Shore to Pour: Exploring the OBX’s Expanding Craft Beverage Scene – Part 1

By on March 18, 2024

(Photos courtesy Brian Tress)

By Brian Tress  |  Outer Banks Voice

Typically, the word “craft” refers to the skill and artistry involved in creating something by hand. In the context of beverages like beer, wine, and spirits, “craft” implies a focus on traditional methods, small-batch production, and a high level of quality and attention to detail. Craft beverages are often made by independent, artisanal producers who take pride in their work and are committed to creating unique and distinctive products.

(This is the first of a three-part series on the craft-beverage industry on the Outer Banks.)

On the Outer Banks, owners of beverage-forward establishments (i.e., without a full-service kitchen and restaurant) have a sense of purpose that is far more evolved than making money, although making money certainly helps justify the large dollar investments they have made. Regardless of where they are on the learning curve – homebrewer their whole adult life or beginner following the trends – these proprietors are passionate about their craft and dedicated to creating a welcoming environment for locals and tourists, amateurs and aficionados, alike. The carefully conceived craft beverages embody the terroir of the region through locally sourced ingredients. The establishments themselves are designed with a nod to history and local culture.

Ten such establishments were visited for this article, from Corolla to Manteo, with the only criteria being that their primary focus is on producing and/or serving artisanal beverages, with food offerings non-existent or limited, e.g., snacks like pizza and charcuterie.   What follows is a recounting of an epic journey along the OBX’s burgeoning beer, wine, and spirts trail.



Craft brewing has recently seen explosive growth across the country. According to the Brewers Association, the number of craft breweries in the United States has more than doubled over the past decade, reaching over 8,000 in 2021. A combination of factors has led to this growth, including changing consumer preferences, a desire for more authentic and artisanal products, and a growing interest in supporting local businesses.

“To brew, you need to understand microbiology and pack your bags and go somewhere to train” says Michael Cherry, co-owner of the Northern Outer Banks Brewing Company in Corolla. Michael, along with his wife Kathleen McCubbins, open the brewery in 2017, the first in the northern Outer Banks.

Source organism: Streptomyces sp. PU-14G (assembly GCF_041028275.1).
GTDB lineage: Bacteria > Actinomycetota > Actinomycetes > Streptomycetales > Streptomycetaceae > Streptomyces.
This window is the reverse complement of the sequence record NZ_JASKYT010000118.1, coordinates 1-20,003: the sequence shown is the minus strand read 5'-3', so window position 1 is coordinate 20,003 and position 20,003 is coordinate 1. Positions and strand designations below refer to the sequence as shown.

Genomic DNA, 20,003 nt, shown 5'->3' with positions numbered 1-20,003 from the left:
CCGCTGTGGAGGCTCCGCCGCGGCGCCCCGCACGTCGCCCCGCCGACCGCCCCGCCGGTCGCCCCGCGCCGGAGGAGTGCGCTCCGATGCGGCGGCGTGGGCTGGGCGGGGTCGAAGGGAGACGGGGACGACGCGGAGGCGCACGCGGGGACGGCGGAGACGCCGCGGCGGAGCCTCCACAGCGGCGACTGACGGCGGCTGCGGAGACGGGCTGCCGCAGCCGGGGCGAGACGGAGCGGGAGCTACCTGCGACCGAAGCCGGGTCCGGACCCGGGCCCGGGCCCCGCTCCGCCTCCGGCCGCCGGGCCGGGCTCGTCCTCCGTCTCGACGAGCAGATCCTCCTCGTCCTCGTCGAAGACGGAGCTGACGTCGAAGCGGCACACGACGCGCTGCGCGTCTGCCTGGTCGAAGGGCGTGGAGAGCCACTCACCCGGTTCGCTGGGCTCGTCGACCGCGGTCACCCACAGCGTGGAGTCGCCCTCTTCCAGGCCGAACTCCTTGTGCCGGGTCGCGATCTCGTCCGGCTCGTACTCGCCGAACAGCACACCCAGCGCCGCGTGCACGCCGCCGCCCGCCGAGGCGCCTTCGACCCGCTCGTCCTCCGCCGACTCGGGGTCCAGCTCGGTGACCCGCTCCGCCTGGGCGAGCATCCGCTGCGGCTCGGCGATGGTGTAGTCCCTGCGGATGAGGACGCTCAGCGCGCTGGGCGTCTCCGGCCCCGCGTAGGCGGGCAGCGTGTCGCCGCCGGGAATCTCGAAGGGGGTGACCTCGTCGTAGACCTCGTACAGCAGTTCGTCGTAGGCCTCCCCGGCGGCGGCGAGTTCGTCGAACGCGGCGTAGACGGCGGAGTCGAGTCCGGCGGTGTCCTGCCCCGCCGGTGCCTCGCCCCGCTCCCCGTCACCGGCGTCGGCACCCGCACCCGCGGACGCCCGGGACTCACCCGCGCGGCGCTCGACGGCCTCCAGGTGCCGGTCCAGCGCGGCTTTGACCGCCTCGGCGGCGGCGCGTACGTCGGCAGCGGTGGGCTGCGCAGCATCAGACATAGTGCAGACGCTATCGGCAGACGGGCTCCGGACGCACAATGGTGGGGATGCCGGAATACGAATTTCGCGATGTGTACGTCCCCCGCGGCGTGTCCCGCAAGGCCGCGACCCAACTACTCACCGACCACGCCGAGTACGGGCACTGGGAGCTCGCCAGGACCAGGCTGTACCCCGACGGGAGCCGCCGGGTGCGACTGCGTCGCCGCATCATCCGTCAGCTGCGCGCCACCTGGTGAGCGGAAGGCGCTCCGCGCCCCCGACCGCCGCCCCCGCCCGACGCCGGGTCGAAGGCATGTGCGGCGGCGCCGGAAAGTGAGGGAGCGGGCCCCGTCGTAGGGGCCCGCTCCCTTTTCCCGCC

Born and raised in Corolla, Cherry took his surfboard on the road to sample both the waves and the beers all over the world, from Chile to Indonesia. He came back and trained at Joymongers Brewing Co. in Greensboro, NC. He and McCubbins have also gained invaluable knowledge over the years from their friendship with Sam von Trapp, owner of the storied von Trapp Brewing Company in Stowe, Vermont and descendent of the von Trapp family portrayed in the Sound of Music.


Northern Outer Banks Brewing Co., Corolla ( The traditional Saison (l), Co-owner Kathleen McCubbins with son Sam (r) Courtesy: Brian Tress)

Michael and Kathleen are part scientist, part traditionalist, part artist. For example, according to Michael, they “do an incredible amount of research into hops. The hardest thing is staying reasonably priced but buying the absolute best hops you can buy. We add the hop pre-boil. Gives it a body. If you brew beer late-hop, it lacks the structure.” He sums it up as, “We follow traditions not trends.” Their dedication to quality is exemplified in their traditional Saison, a must-try.

A bit further up the road in Corolla is the new Whalehead Brewery, which opened in August 2023. Where the Northern OBX Brewing Company is primarily a growlers-to-go destination – the small inside space is an immersive experience, with a removable bar surrounded by brewing tanks – the Whalehead Brewery is designed for staying a while.

The space is a large light-filled room with a polished concrete floor and high ceilings, a floor-to-ceiling glass wall facing into the brewery, a colorful mural above a self-serve tap wall, and an open-kitchen with a blue-tiled Neapolitan pizza oven.

The owner of Whalehead, Christin Crowley, began seeking out breweries in her travels as a Navy supply officer and ultimately became fascinated with how beer is made. In the summer of 2022, after retiring from the Navy, Crowley became a full-time resident of Corolla, where she had vacationed since the 1970s with her family. “I had always wanted to run my own business, and I did a lot of research and training for this,” Crowley says. She took courses with the American Brewers Guild and the Disney Institute on brewing science and customer service, respectively. She also became certified as a beer Cicerone, designating proven experience in selecting, acquiring, and serving a wide range of global beer styles.